Adriana Linares: We don’t sell goods.
Peggy Gruenke: What you do it’s called client advanced expense. So being a way to properly see that monthly on your P&L statements the monies that you put out for client expenses and separately the money that came in to reimburse yourself, so we call that recovered income, recovered expense income. So we see a lot of people confused about that when we take them on board and so we just really clean up their chart of accounts so they can have a better visual picture of all those transactions. The other thing that we see a big issue with is AR, a lot, a lot of big AR out there that hundreds of thousands of dollars’ worth that just needs to get off the books.
Adriana Linares: I was helping a firm a couple weeks ago and we were looking at their old data and he said there’s 120,000 dollars of unpaid bills in here. You know, he was surprised and I thought I can tell you right now if a client owes me one dollar because first of all I’m not a lawyer I have a simple different business but I can tell. I said you’ve got 120,000 unpaid dollars, that’s a whole salary for someone. How is this possible but it happens.
Peggy Gruenke: That’s a great way of putting it, right? Its tuition for your kid’s college for next, you know, whatever.
Adriana Linares: My god, and how are you going to go back now and get it. Some of that AR that we were looking at was eight, nine, ten years old. I thought, well, bye.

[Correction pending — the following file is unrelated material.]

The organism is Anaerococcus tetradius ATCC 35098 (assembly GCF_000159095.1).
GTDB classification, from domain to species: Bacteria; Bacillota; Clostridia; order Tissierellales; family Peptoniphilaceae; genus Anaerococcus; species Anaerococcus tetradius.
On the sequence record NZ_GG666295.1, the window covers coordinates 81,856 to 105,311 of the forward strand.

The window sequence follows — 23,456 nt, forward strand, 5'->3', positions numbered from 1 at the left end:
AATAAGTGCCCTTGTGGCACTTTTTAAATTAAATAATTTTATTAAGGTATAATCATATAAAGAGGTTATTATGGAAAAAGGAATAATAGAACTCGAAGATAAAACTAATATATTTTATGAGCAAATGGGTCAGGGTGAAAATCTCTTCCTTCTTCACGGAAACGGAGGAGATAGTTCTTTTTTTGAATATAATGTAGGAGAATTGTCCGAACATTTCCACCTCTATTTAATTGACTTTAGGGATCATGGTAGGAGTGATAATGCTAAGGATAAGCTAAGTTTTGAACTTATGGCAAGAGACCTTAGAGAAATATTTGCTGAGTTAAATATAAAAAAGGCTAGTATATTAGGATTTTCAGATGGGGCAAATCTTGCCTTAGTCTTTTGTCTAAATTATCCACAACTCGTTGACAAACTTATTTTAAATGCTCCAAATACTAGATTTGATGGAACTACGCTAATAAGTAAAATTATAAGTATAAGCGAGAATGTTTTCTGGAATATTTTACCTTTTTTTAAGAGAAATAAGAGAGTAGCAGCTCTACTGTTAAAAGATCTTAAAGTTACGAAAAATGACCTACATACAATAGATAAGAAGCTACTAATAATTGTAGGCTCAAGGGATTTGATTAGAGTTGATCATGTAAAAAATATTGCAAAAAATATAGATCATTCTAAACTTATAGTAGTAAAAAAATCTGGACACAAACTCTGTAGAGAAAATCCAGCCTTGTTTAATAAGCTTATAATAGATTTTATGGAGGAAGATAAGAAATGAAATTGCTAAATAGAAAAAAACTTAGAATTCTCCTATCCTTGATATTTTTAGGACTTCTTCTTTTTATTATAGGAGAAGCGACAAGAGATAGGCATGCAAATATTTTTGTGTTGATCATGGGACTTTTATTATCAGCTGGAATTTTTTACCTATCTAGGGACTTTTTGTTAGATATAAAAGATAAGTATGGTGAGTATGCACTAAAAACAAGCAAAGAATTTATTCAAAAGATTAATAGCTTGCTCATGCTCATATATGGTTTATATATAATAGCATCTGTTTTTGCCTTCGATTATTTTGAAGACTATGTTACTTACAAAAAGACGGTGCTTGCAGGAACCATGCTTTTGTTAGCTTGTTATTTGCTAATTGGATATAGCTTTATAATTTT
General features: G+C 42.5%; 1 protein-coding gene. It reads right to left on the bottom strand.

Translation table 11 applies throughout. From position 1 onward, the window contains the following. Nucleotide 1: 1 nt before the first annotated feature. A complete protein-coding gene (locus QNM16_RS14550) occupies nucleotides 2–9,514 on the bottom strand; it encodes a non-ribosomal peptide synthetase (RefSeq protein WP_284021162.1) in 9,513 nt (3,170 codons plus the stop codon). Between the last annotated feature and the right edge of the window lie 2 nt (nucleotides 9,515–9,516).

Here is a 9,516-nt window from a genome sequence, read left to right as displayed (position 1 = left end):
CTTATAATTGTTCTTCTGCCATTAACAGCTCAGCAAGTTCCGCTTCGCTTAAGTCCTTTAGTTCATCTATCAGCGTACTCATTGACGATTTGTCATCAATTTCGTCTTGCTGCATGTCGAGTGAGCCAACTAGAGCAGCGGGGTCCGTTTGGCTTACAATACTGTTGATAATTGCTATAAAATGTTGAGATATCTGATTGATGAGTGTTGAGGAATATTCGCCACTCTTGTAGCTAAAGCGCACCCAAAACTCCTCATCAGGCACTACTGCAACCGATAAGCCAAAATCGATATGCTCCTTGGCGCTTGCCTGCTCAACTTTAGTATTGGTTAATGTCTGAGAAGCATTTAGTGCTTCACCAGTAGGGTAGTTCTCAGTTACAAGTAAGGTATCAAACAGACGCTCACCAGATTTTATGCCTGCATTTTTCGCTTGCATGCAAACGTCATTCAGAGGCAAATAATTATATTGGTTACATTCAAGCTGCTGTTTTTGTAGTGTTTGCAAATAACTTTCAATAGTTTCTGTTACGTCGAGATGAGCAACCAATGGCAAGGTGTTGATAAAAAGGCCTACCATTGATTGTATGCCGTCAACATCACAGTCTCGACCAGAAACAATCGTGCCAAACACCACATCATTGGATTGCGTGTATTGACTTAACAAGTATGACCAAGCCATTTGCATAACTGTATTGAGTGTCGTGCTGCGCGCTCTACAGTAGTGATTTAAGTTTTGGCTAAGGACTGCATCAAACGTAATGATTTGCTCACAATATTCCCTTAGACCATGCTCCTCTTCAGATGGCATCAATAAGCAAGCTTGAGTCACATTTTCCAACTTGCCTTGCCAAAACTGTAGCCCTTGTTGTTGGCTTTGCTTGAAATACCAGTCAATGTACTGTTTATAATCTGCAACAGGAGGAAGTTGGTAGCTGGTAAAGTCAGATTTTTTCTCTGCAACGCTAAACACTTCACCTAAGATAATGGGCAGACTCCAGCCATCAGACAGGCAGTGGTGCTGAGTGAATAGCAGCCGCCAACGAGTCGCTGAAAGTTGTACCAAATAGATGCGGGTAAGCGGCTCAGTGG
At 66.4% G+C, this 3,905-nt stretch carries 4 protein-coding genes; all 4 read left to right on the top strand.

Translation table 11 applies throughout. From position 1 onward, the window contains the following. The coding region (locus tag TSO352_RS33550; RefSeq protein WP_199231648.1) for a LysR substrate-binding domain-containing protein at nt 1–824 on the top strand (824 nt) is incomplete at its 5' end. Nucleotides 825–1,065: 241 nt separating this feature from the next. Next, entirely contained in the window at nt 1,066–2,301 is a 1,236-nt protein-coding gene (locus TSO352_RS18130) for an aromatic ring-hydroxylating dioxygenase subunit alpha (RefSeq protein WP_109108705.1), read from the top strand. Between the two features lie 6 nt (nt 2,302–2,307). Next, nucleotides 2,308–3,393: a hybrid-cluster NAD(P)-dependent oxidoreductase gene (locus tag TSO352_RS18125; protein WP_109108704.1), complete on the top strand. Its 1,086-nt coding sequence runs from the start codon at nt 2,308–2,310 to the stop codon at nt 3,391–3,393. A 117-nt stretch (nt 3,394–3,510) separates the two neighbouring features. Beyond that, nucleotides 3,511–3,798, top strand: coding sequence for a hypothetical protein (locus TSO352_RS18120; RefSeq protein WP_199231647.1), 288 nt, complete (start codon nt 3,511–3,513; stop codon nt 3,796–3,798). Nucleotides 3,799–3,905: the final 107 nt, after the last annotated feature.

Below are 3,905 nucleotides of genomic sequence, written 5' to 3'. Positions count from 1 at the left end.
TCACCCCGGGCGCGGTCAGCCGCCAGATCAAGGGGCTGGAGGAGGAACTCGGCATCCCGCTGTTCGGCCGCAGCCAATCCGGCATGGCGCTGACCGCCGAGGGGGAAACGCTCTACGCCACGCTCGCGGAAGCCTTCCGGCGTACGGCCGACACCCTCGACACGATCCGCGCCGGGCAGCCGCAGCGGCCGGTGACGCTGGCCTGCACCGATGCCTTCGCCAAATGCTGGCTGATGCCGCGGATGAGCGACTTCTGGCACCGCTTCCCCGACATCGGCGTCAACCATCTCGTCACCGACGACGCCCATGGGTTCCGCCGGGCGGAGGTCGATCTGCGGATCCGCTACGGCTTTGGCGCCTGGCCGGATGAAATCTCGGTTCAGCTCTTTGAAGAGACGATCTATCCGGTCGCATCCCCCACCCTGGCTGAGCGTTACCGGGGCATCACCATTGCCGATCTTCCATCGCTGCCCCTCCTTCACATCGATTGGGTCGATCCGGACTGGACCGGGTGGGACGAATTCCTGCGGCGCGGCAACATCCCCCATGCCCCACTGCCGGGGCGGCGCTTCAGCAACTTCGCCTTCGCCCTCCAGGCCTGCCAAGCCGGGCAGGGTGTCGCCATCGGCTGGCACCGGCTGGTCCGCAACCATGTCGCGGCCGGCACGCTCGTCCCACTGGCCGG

Peggy Gruenke: Yeah, okay. And there’s no such thing as bad debt on a P&L statement for lawyers by the way. They’re cash based systems so you only are realizing the income when you receive it. But anyway, so getting a better handle on preventing these AR issues ahead of time but also just getting rid of the AR issues that are out there and we say let’s start with a clean slate. Lessons learned, what are we going to change to make sure that this doesn’t happen again. My personal belief is it all starts with the fee agreement letter because in that fee agreement letter that’s where you have to identify financial obligations and be really crystal clear with your attorney what your expectations are, are you taking retainers and does a client understand what a trust account is.